While working to build the reduced weight moteus servo mk2, I got tired of hand machining the first operation on a manual mill and lathe for the front and back housings. It was necessary, primarily to enable workholding on the PocketNC v2-50, but also because it allowed me to remove much of the excess material more quickly than could be done on the PNC. So, I got trained up on the AA CNC Bridgeport and went to town.
The manual work I did on the mill used V blocks to hold the round stock, but for this I wanted something that was more repeatable and would offer more gripping power. Thus I decided to try my hand at soft jaws for the first time. I got some blanks from MonsterJaws which would fit the vise there and got started.
For the CAD/CAM, I grabbed a random 6″ Kurt vise model from the interwebs and stuck my part in it. Then I added the vise blanks and used a “combine” operation to subtract out the stock from the blanks.
Then, when doing the CAM, I just ran a 3d adaptive followed by a finishing contour pass:
When I ran the actual toolpath, I messed up and had the spindle running about 1/3 of the speed I wanted, which made for some nice chomping noises, but it did cut.
I have been trying to improve the tool paths for the BE8108 gearbox sun gear holder. The first time, I ended up slowing things down a lot and actually took some of the initial adaptive passes in several iterations as I fixed problems, so it wasn’t clear that any one iteration would be functional from start to finish.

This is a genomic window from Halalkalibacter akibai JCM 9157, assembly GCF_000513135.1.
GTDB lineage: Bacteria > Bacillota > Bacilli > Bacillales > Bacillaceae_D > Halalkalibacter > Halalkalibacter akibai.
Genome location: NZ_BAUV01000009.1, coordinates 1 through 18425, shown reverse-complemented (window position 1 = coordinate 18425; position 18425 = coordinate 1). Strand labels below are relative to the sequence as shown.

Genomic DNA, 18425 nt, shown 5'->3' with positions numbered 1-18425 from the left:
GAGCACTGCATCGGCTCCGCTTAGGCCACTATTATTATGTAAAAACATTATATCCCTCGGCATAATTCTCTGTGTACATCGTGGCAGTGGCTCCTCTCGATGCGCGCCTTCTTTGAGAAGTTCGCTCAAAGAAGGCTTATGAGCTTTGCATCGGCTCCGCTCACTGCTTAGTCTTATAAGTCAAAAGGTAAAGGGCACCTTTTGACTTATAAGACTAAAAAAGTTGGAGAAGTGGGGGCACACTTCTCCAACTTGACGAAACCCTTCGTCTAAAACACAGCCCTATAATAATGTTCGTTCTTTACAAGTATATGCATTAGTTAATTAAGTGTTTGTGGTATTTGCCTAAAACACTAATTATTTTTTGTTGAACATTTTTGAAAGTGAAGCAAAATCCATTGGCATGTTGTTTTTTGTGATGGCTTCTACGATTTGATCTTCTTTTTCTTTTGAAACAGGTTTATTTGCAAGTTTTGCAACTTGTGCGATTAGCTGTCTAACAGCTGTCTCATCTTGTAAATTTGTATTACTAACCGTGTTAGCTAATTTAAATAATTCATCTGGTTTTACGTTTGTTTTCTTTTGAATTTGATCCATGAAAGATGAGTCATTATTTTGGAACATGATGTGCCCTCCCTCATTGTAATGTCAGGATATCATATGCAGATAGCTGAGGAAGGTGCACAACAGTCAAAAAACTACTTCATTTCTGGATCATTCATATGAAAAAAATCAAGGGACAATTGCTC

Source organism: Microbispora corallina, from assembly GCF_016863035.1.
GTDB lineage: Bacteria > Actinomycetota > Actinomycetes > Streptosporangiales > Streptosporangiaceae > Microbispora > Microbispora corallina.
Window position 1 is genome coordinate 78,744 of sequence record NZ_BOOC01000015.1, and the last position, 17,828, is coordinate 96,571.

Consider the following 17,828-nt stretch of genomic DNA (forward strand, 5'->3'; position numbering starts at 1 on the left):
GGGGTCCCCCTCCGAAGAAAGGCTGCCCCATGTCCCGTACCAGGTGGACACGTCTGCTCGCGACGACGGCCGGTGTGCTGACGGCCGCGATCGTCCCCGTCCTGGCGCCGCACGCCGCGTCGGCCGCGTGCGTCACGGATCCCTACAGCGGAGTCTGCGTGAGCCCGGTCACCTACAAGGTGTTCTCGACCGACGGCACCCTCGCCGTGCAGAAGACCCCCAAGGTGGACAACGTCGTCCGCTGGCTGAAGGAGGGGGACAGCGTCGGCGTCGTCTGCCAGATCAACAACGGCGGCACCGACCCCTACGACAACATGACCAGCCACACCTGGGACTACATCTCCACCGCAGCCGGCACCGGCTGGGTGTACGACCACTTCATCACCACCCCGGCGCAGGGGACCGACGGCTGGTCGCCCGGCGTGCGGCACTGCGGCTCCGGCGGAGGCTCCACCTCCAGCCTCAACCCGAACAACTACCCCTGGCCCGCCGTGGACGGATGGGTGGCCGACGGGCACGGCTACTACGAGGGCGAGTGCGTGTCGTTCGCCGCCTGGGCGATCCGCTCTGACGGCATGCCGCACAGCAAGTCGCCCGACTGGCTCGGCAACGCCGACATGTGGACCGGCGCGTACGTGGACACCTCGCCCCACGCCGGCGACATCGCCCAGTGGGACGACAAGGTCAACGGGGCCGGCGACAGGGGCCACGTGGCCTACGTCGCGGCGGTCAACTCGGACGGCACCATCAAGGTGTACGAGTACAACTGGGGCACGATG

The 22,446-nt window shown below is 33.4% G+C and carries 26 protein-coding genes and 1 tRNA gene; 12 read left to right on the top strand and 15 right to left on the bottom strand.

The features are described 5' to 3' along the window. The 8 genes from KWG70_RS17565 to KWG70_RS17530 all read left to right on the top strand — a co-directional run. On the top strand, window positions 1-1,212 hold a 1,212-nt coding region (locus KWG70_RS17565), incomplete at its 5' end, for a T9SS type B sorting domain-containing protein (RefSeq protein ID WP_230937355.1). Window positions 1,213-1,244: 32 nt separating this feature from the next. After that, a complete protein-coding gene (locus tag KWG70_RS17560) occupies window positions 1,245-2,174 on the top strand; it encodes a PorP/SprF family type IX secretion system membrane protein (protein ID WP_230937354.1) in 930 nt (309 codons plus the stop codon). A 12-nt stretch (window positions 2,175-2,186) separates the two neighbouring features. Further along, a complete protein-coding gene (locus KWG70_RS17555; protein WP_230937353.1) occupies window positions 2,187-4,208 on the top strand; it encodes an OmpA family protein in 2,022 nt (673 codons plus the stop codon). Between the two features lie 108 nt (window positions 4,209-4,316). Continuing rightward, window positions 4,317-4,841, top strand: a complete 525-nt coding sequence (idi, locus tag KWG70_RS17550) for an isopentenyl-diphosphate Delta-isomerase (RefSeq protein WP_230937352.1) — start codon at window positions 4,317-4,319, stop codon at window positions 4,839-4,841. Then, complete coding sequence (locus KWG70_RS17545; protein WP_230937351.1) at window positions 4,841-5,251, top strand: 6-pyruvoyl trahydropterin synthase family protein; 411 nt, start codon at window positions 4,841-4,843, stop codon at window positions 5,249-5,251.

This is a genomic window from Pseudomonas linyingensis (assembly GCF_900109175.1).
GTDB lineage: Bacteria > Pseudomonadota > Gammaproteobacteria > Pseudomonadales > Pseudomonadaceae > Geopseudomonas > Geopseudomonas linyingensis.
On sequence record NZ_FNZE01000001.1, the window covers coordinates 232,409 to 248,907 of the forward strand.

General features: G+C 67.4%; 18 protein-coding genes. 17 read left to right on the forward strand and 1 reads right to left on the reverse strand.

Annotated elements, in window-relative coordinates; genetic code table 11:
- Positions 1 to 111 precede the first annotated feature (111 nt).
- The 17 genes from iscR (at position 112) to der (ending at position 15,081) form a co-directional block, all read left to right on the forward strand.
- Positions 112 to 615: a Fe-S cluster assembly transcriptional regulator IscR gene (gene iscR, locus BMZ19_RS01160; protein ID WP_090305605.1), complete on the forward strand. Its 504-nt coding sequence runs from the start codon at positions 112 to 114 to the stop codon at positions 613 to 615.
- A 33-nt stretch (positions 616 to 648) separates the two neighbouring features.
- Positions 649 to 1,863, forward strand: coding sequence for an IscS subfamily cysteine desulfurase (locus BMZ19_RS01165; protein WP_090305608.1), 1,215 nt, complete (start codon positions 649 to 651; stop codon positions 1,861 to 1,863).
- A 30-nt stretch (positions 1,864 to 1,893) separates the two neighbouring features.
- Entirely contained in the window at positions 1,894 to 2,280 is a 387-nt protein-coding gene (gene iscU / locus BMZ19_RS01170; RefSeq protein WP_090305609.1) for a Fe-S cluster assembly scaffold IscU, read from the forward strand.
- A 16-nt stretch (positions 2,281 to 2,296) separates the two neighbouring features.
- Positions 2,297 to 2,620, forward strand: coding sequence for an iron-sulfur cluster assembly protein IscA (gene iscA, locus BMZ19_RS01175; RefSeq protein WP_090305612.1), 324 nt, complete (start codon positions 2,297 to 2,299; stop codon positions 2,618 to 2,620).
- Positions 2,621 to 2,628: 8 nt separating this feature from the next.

So, I tried it on a fresh piece of stock, with settings that I thought would resolve the pullout issues I had seen earlier. Lo and behold, what did I find but more pullout! It appeared to happen in exactly the same situations as before. The adaptive clearance would leave a thin sliver of material, then “round it off” very rapidly, resulting in a large chunk of sliver hitting the mill at once. Increasing the minimum cutting radius and tolerance helped reduce the problems some, but didn’t get rid of them entirely.
Eventually, I managed to find this thread on the Fusion 360 forum where others were having exactly the same issue. From there, I discovered there is an undocumented parameter, only available in the “Compare and Edit” screen called “Curve in Radius”. By default, it is calculated based on the tool diameter, but I found that I could add a random fudge factor of approximately 1mm to whatever the calculated version was and boom, the thin slivers were handled in a much more appropriate way and the tool never rolled over them until the sharp point was gone.
I still have more bugs to work out of this toolpath, but at least that’s one down.